I mean, the driveway needs to be redone too...

Eventually. But at our age the patio will outlast us lol.

I just signed for solar panels since my rear roof is nearly due south. I talked to about 7 companies, using a combination of a door to door company, and more helpfully, I used Energysage.com to get more quotes, look at info on panels, inverters (everyone was using Enphase) and such. I actually went with a local company who uses Certainteed panels. They are not the best panels, but the difference there being a different approach to the warranty, where if he goes out of business, Certainteed will find another installer to take up the warranty work, but I go to the original installer first. Since Certainteed is large and well established in roofing, insulation, and more in both residential and commercial markets, I have faith they will be around for years to come. On that point, I would think about staying away from California based companies as I found they are all having to find new markets to stay alive. I also do not have faith that some of these 3rd party warranty companies will survive if a large problem comes up with certain panels.

Run away from any company that wants to put panels on the other side of your roof to hit a number. A least a few did, and tried to say it would be fine. They will benefit more than you will by selling more panels. My local guy has done jobs in my county, including finishing one the day before meeting me and knew what the county would and wouldn't accept in terms of codes and edge setbacks. That led to him being able to cram as many panels in as possible on just the south face side, and he did it by rotating panels when needed which was ok to me since it's the back of the house.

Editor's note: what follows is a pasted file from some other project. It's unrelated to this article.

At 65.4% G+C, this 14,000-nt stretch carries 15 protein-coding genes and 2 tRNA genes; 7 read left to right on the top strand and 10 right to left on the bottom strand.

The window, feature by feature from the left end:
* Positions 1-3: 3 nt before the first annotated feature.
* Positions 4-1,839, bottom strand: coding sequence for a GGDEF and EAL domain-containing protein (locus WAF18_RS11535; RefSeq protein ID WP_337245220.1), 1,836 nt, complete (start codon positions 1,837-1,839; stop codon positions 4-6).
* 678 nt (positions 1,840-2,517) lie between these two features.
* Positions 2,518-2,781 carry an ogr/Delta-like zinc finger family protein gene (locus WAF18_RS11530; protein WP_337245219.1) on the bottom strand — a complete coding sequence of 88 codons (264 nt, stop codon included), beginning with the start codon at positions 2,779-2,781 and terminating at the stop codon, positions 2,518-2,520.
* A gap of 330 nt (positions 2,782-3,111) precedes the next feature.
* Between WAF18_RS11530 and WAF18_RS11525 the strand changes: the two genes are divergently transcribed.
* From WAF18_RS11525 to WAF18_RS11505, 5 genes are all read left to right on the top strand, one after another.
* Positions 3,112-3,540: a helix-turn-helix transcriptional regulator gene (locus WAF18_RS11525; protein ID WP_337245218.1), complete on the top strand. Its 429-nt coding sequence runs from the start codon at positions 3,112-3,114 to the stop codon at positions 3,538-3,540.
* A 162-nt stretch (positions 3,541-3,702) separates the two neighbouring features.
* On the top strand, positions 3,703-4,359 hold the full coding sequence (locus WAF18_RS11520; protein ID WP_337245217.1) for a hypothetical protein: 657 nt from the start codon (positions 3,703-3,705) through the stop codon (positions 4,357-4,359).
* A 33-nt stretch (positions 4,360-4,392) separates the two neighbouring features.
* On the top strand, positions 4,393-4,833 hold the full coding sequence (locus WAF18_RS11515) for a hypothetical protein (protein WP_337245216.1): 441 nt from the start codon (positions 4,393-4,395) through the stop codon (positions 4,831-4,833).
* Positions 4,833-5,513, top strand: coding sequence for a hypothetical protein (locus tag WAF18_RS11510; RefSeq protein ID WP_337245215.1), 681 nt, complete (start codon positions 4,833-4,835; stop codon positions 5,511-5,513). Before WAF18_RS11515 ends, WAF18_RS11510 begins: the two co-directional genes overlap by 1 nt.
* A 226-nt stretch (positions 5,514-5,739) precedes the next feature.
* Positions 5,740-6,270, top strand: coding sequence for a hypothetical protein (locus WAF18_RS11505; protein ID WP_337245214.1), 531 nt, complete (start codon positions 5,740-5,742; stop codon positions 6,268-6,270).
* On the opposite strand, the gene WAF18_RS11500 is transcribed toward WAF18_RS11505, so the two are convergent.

If you can, find someone who will give you a design and all without asking you to sign anything. A few companies required me to sign stuff that I had to cancel later, which turned into follow up calls and emails, and technically they could have charged me $500 or so, depending on what the documents said, but none of them did because I either asked to have that waived or they were decent enough to no enforce it.

One of the biggest things I liked about the local guy was he was using a better flashing solution than the rest, and he had a sample so I could see it. It had an integrated raised connector for the bolts instead of a flat metal, so it will be much harder for rain water to infiltrate. This is a huge factor to me. Flat metal flashing and washers / sealant around the penetration are not good enough for me, especially after seeing what he will use.

My cost will be just shy of $34,000, before the tax credit. The loan will have an effective interest rate of 8.01%, but I'm also not paying to buy down the interest rate, which would drastically increase the lifetime cost of the loan. Most of the large companies were offering 4% (or less) loans, but that ended up driving up my lifetime cost to over $60k and beyond. Do not go for the low interest rate loans. I have a higher interest rate, but a lower lifetime cost.